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If we let F be a non-principal ultrafilter on the Natural numbers, and define $a,b \in \mathbb R^{\mathbb N}$ to be real-valued sequences. Then the equivalence relation ~ can be defined as a~b if the set $\{j \in \mathbb N | a_j = b_j \} \in F$.

I.e. that two sequences are equivalent if the set of natural numbers on which their points agree is in our ultrafilter. Now if we take the quotient of $ \mathbb R^{\mathbb N}$ / ~ then this creates the Hyperreal numbers.

I don't understand what is happening when I take this quotient though. I'm guessing it is doing something like partitioning the real valued sequences into equivalence classes by using each of the sequencs that are inside the ultrafilter? I'm not really sure though. Any help, this step is confusing.

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  • $\begingroup$ Three notational fixups you should do: the superscript to $\mathbb{R}$ should be $\mathbb{N}$ not lowercase 'n'; and you should escape the curly braces (precede them with backslash) around the set comprehension: \{j \in \mathbb{N} \mid a_j = b_j\} $\endgroup$
    – BrianO
    Oct 8 '15 at 20:40
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Think of the ultrafilter as an "almost all" quantifier. Sets in the ultrafilter $F$ are "big", so two sequences that agree on a set that's in $F$ agree "almost everywhere"; hence they're identified, treated as "equivalent" (they're in the same equivalence class in the quotient): they define the same hyperreal.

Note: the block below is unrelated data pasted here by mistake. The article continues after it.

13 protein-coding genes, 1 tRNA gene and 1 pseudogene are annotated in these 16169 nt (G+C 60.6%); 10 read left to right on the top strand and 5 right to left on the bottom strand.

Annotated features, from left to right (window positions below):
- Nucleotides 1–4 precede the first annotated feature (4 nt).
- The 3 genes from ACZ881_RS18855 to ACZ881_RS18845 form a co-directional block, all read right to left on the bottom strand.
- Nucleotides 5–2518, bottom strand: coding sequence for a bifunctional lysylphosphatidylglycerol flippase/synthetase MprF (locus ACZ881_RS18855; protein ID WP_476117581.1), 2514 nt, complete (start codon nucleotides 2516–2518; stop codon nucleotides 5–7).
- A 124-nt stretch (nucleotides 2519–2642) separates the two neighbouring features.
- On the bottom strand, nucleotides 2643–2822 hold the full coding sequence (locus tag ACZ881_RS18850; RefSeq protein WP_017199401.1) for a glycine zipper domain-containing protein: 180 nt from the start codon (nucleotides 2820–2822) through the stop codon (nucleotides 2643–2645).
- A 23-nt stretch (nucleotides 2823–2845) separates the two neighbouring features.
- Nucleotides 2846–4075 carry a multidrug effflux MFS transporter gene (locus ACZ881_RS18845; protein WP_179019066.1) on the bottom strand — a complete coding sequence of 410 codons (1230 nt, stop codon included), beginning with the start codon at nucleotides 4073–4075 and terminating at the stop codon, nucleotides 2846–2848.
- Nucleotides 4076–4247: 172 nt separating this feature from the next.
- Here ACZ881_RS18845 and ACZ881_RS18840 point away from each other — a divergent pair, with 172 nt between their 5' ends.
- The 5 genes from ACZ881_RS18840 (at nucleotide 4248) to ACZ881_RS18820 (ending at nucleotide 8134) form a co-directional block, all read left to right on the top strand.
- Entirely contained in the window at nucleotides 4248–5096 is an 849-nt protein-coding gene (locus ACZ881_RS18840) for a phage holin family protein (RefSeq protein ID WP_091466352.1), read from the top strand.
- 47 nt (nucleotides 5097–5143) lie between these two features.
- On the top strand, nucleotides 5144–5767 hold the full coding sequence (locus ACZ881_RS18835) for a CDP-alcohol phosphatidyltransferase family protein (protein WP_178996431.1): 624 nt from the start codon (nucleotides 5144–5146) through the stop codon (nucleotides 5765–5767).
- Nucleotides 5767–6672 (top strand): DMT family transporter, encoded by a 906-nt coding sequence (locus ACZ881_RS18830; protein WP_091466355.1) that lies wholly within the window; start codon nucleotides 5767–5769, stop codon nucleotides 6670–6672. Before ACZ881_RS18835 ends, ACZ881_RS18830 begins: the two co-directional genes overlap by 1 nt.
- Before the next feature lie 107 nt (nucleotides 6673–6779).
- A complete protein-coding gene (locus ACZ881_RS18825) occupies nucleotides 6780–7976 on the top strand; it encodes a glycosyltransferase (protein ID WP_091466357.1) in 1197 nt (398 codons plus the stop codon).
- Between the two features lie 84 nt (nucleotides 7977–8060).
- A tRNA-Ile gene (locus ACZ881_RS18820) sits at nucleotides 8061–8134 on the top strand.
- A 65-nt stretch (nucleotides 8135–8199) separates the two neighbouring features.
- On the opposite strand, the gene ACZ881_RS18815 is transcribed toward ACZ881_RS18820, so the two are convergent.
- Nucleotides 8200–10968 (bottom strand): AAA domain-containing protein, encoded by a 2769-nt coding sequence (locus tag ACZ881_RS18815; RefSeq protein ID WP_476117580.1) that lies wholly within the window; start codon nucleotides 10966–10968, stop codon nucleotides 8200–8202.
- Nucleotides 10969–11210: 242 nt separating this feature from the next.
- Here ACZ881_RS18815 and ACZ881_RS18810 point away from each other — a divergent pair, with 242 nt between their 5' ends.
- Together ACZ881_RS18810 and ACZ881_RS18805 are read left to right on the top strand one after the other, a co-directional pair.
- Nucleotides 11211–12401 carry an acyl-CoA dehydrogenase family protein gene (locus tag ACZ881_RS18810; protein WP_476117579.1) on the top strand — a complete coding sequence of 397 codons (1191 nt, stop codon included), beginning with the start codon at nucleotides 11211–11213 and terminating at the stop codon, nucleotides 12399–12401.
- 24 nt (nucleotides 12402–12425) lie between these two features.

The "nonprincipal" requirement on F eliminates the trivial case, which doesn't give anything new. If F is principal – say, all subsets containing 17 – then F-similarity is just: $a \sim_F b \iff a_{17} = b_{17}$, so the quotient is isomorphic to $\mathbb{R}$.

Because $F$ is nonprincipal, it contains all cofinite sets – every set whose complement is finite. (Clearly the converse is true too.) Two sequences that agree on a cofinite set are "eventually equal" – they're identical after some $n_0 \in \mathbb{N}$.

Examples:

  • if $a = (5, 5, 5, \dots )$, then all other sequences which are eventually constantly equal to $5$ will be equivalent to $a$. The equivalence class of $a$ is the hyperreal version of $5$.

  • If $b = (\pi, \pi, \pi, \dots )$, then $b$ is not equivalent to $a$: $b \not\sim a$. The equivalence class of $b$ is the hyperreal version of $\pi$.

  • If $c = (0, 1, 2, \dots, n, \dots) = (n)_{n \in \mathbb{N}}$ then $c$ is not equivalent to either $a$ or $b$, and in fact the hyperreal that $c$ represents is greater than every standard real (the hyperreals are a non-Archimedean ordered field).

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  • $\begingroup$ So I get that they the two sequences will be treated as equivaent based on what you've said. But surely then we could just pick another two sequences and they will be equivalent and represent the exact same Hyperreal number? But thinking like that, every two sequences would represent the exact same Hyperreal number. I'm thinking about the quotient something along the lines of there is a big set of real-valued sequences, and another set (the relation) which is dividing up the set of real-valued sequences into various groups. Is that intuition somewhat correct? $\endgroup$
    – user253919